Constrained traits

There are currently discussions how to use traits in const contexts. This reminded me of the recently accepted RFC: Overconstraining and omitting unsafe in impls of unsafe trait methods. This concept is called over-constraining because it allows trait impls to have more constraints than the trait. When applied to constness, it means that a trait function could be const in the impl but not in the trait:

struct Foo;

impl Add for Foo {
    type Output = Foo;
    const fn add(self, rhs: Foo) -> Foo {

const fn bar() {
    let _ = Foo + Foo;

Since over-constraining for safety has already been accepted, so it's only natural to apply it to constness as well.

The problem is that this is doesn't work for generic types. So I had the idea to create constrained traits which are identical to another trait but with additional constraints. Here's a possible syntax:

trait Foo {
    type Ty;

    unsafe fn f1();
    fn f2(self) -> Self::Ty;
    fn f3();

trait Bar constrains Foo {
    type Ty: ToString;

    fn f1();
    const fn f2(self) -> Self::Ty;

const fn usage(bar: impl Bar) -> impl ToString {

So when Bar is required somewhere, any Foo can be used, as long as

  • Ty implements ToString
  • f1 is safe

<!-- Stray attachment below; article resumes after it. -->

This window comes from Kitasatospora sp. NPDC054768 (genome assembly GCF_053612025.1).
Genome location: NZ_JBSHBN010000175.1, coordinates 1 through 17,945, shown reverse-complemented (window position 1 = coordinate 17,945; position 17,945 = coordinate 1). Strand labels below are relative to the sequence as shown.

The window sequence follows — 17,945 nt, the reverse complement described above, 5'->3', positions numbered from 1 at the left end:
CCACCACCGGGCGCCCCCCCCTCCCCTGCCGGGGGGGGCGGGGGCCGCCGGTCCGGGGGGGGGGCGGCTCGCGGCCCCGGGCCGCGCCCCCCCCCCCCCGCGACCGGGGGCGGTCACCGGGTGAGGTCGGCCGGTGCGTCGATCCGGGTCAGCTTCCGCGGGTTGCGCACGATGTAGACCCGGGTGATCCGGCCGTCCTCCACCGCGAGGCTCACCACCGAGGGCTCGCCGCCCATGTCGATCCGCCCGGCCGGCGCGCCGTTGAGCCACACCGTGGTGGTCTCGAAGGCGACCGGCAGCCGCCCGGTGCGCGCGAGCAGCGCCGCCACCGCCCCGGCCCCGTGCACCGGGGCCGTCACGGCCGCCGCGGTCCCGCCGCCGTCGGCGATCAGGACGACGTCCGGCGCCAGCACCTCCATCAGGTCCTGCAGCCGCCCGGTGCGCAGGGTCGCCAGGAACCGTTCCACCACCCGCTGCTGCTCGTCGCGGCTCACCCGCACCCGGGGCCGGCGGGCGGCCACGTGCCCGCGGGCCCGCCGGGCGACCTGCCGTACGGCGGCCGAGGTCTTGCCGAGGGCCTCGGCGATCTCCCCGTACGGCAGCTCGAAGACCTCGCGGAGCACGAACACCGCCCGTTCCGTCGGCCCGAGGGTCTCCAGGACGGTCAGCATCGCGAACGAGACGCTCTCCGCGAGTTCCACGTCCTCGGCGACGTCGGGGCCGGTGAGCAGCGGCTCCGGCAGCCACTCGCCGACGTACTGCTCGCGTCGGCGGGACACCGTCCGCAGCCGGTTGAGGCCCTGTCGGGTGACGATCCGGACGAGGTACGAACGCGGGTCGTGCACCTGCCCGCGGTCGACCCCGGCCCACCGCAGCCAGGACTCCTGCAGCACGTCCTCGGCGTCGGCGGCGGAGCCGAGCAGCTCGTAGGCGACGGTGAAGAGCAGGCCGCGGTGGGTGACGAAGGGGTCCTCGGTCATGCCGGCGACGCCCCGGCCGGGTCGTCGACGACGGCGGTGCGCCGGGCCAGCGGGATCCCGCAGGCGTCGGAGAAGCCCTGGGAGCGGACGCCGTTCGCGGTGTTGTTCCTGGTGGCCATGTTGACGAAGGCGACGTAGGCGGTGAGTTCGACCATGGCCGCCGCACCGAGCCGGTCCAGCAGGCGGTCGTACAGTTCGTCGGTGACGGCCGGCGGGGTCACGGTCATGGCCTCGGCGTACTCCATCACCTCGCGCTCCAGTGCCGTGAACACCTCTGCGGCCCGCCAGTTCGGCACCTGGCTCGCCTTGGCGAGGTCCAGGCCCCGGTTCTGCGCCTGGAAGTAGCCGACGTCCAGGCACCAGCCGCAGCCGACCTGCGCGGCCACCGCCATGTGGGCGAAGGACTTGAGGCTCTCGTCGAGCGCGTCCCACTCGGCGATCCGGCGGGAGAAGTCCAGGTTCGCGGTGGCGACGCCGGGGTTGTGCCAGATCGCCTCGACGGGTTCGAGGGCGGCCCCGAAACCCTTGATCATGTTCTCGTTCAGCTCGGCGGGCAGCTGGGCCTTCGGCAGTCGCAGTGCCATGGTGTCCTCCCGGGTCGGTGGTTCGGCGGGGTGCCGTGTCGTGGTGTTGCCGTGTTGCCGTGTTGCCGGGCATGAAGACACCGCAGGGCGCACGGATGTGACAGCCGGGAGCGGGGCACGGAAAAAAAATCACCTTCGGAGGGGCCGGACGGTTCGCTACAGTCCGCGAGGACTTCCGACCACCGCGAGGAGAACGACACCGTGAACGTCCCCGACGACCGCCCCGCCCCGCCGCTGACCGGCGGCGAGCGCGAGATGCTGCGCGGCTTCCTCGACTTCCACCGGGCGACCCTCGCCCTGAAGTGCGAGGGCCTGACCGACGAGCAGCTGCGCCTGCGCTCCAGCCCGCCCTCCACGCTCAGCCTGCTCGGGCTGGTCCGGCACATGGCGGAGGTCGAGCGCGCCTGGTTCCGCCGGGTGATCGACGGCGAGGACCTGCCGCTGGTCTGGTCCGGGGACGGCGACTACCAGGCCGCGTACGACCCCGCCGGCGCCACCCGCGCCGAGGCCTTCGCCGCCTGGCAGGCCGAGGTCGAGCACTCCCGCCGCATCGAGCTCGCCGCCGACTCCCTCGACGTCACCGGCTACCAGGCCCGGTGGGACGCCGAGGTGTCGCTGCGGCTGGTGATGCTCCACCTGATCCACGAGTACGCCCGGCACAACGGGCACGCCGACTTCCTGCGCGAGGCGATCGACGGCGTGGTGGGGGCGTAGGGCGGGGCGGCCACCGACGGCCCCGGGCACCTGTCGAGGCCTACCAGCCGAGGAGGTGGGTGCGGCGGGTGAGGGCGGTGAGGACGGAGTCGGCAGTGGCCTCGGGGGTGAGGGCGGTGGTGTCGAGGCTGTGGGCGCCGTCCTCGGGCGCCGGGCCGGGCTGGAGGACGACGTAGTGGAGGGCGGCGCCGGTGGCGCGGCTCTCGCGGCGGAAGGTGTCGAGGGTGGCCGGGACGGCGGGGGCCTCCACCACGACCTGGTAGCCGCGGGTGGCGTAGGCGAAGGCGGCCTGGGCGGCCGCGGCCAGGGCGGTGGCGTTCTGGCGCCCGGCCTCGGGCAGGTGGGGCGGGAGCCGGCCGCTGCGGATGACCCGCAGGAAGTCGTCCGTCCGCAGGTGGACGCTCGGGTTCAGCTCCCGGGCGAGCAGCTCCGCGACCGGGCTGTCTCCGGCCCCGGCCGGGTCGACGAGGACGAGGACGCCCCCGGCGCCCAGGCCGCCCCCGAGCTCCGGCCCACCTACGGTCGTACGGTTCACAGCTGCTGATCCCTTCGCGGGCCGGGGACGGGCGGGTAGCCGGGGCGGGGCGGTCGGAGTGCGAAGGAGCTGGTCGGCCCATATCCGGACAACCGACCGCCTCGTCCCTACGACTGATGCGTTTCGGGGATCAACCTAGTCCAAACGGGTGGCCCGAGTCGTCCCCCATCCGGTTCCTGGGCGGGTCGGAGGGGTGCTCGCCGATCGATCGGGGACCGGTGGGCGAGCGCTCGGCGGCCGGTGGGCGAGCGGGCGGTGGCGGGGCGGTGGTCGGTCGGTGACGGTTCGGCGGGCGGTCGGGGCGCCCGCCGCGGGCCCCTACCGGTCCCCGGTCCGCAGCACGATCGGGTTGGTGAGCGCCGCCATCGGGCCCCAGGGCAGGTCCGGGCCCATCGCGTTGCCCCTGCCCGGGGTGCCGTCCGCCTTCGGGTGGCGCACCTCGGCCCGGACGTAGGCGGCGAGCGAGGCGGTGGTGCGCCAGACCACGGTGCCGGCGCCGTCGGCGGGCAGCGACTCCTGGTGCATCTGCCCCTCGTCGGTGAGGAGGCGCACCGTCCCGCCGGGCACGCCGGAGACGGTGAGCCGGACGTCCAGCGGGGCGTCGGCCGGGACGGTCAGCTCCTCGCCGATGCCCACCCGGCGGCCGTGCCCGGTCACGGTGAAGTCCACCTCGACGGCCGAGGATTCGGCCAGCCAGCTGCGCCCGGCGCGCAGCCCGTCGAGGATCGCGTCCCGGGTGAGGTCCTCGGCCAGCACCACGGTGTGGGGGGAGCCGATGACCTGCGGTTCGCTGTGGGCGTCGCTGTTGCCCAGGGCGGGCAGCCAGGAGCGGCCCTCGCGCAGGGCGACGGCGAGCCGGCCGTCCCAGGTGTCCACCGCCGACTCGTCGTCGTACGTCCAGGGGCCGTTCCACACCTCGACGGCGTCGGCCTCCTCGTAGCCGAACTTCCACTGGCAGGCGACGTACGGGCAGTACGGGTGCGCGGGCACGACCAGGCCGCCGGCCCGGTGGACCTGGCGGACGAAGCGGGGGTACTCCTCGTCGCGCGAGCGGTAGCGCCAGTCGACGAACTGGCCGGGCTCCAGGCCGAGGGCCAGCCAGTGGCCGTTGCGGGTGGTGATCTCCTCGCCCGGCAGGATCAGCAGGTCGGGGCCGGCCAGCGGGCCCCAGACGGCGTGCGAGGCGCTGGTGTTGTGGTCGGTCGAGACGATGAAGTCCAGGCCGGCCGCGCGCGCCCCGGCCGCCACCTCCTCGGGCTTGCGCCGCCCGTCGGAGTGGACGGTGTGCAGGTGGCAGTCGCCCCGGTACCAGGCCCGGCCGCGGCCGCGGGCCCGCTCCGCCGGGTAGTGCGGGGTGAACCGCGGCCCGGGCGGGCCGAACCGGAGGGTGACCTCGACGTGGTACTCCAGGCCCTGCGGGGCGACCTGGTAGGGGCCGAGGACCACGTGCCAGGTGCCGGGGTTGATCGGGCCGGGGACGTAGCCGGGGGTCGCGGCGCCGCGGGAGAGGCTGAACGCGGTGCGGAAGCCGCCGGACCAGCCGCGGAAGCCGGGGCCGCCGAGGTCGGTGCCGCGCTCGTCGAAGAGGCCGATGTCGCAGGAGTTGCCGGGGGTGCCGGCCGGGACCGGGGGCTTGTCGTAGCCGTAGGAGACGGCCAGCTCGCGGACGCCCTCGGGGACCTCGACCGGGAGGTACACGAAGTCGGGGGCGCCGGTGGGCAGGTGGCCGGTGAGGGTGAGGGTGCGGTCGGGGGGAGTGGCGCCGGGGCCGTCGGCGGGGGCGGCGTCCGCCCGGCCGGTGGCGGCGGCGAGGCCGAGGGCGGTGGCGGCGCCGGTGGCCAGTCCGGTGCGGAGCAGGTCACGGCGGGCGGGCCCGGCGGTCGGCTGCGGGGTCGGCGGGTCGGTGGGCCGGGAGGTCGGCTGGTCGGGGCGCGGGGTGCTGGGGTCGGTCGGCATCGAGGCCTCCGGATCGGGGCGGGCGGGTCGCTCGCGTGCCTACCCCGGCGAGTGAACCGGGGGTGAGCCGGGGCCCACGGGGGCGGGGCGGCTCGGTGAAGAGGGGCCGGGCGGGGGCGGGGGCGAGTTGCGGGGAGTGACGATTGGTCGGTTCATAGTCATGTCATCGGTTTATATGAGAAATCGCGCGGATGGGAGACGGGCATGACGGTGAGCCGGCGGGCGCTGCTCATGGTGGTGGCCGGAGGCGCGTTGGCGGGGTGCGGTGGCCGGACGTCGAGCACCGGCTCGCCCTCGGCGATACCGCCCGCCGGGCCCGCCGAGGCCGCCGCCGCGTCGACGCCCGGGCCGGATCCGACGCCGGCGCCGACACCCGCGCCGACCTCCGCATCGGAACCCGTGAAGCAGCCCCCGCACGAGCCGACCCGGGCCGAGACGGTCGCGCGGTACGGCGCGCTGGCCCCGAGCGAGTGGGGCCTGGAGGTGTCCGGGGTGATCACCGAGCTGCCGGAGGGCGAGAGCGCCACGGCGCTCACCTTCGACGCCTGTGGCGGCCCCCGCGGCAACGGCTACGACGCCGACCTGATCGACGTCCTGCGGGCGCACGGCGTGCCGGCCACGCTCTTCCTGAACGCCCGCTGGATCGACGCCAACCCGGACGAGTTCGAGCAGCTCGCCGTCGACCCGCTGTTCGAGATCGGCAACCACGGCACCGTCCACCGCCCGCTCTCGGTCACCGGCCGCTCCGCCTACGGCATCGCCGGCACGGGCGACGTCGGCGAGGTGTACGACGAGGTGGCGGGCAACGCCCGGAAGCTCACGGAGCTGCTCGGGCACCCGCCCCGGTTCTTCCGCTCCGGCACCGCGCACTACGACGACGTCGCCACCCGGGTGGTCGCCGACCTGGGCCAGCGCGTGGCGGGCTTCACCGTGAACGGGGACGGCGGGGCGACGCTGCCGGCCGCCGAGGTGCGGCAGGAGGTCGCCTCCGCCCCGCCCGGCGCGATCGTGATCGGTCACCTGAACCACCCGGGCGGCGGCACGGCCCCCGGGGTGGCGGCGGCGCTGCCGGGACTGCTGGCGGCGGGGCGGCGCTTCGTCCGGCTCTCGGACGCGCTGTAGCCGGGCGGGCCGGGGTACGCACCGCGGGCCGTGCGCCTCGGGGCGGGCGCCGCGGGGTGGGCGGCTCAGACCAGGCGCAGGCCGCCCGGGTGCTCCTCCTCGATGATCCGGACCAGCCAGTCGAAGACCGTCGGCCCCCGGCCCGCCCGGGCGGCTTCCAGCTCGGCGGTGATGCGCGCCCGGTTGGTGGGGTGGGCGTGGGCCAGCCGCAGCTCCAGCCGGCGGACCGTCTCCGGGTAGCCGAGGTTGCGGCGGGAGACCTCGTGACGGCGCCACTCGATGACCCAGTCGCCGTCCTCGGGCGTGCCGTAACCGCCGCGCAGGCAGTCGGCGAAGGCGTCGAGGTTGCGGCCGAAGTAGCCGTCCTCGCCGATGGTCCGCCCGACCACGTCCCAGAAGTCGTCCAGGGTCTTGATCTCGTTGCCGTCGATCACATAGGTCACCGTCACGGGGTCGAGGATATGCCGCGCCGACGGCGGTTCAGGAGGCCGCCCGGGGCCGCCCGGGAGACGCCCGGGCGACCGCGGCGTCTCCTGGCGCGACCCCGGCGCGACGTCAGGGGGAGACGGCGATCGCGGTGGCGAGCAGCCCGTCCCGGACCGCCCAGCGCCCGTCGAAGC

• f2 is const

Bar doesn't need to be explicitly implemented; any type that implements Foo with the additional above constraints also implements Bar.

This has several advantages:

  • Not all trait functions must be const. For example, this makes it possible to use Iterators in const functions where only the next method is const.
  • Non-const functions can be added to traits backwards-compatibly
  • It could be useful in other areas unrelated to const functions. Over-constraining could be applied to safety, constness, types, trait/lifetime bounds and possibly more in the future.

Obviously the biggest drawback is the boilerplate needed to write a generic const function. Still I'd like to hear your opinions on this! Note that this is still in the "brainstorming" phase and not a finished proposal :smiley:


This reminds me of Go's interfaces, where anything that implements the right functions can be converted to that interface. Here, something like that is being applied to a specific trait's members, rather than to loose functions.

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